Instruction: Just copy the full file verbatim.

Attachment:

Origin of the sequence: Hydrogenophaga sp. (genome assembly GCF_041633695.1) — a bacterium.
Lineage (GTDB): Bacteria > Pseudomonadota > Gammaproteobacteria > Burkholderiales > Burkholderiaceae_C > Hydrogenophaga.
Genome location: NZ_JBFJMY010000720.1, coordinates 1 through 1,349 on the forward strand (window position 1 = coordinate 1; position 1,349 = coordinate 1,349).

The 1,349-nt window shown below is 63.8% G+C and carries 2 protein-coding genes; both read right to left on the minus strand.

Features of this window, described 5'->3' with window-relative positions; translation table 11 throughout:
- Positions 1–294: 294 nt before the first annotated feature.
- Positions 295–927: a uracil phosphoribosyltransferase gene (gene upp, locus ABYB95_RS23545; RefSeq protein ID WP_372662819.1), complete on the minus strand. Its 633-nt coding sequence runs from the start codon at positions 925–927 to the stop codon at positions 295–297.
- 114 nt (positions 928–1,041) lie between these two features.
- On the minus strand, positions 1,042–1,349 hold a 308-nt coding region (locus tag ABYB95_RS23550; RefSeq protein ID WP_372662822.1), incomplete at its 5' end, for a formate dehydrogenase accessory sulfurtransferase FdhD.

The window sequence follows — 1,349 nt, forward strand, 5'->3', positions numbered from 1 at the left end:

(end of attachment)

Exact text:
Origin of the sequence: Hydrogenophaga sp. (genome assembly GCF_041633695.1) — a bacterium.
Lineage (GTDB): Bacteria > Pseudomonadota > Gammaproteobacteria > Burkholderiales > Burkholderiaceae_C > Hydrogenophaga.
Genome location: NZ_JBFJMY010000720.1, coordinates 1 through 1,349 on the forward strand (window position 1 = coordinate 1; position 1,349 = coordinate 1,349).

The 1,349-nt window shown below is 63.8% G+C and carries 2 protein-coding genes; both read right to left on the minus strand.

Features of this window, described 5'->3' with window-relative positions; translation table 11 throughout:
- Positions 1–294: 294 nt before the first annotated feature.
- Positions 295–927: a uracil phosphoribosyltransferase gene (gene upp, locus ABYB95_RS23545; RefSeq protein ID WP_372662819.1), complete on the minus strand. Its 633-nt coding sequence runs from the start codon at positions 925–927 to the stop codon at positions 295–297.
- 114 nt (positions 928–1,041) lie between these two features.
- On the minus strand, positions 1,042–1,349 hold a 308-nt coding region (locus tag ABYB95_RS23550; RefSeq protein ID WP_372662822.1), incomplete at its 5' end, for a formate dehydrogenase accessory sulfurtransferase FdhD.

The window sequence follows — 1,349 nt, forward strand, 5'->3', positions numbered from 1 at the left end: